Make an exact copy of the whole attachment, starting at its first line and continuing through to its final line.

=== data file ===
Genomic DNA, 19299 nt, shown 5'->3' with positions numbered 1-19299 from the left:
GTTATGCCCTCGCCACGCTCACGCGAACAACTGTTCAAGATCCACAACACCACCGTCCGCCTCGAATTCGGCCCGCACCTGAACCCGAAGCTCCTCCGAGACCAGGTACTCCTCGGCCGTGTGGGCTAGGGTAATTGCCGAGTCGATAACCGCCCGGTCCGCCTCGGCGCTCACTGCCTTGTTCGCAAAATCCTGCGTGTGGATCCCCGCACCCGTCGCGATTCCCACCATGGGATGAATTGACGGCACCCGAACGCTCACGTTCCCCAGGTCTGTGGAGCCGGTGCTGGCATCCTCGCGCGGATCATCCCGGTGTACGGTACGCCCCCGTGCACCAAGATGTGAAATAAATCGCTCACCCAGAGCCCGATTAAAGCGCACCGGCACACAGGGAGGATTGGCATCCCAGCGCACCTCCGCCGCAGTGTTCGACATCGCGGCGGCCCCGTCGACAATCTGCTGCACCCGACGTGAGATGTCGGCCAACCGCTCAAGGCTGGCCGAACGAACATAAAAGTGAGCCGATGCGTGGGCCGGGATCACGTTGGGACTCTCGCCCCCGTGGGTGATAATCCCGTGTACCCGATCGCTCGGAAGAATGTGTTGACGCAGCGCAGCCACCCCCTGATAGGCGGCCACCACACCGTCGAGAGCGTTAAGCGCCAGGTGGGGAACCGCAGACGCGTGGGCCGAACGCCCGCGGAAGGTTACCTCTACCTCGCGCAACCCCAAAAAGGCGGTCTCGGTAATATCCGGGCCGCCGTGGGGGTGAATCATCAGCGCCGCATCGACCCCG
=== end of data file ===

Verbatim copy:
Genomic DNA, 19299 nt, shown 5'->3' with positions numbered 1-19299 from the left:
GTTATGCCCTCGCCACGCTCACGCGAACAACTGTTCAAGATCCACAACACCACCGTCCGCCTCGAATTCGGCCCGCACCTGAACCCGAAGCTCCTCCGAGACCAGGTACTCCTCGGCCGTGTGGGCTAGGGTAATTGCCGAGTCGATAACCGCCCGGTCCGCCTCGGCGCTCACTGCCTTGTTCGCAAAATCCTGCGTGTGGATCCCCGCACCCGTCGCGATTCCCACCATGGGATGAATTGACGGCACCCGAACGCTCACGTTCCCCAGGTCTGTGGAGCCGGTGCTGGCATCCTCGCGCGGATCATCCCGGTGTACGGTACGCCCCCGTGCACCAAGATGTGAAATAAATCGCTCACCCAGAGCCCGATTAAAGCGCACCGGCACACAGGGAGGATTGGCATCCCAGCGCACCTCCGCCGCAGTGTTCGACATCGCGGCGGCCCCGTCGACAATCTGCTGCACCCGACGTGAGATGTCGGCCAACCGCTCAAGGCTGGCCGAACGAACATAAAAGTGAGCCGATGCGTGGGCCGGGATCACGTTGGGACTCTCGCCCCCGTGGGTGATAATCCCGTGTACCCGATCGCTCGGAAGAATGTGTTGACGCAGCGCAGCCACCCCCTGATAGGCGGCCACCACACCGTCGAGAGCGTTAAGCGCCAGGTGGGGAACCGCAGACGCGTGGGCCGAACGCCCGCGGAAGGTTACCTCTACCTCGCGCAACCCCAAAAAGGCGGTCTCGGTAATATCCGGGCCGCCGTGGGGGTGAATCATCAGCGCCGCATCGACCCCG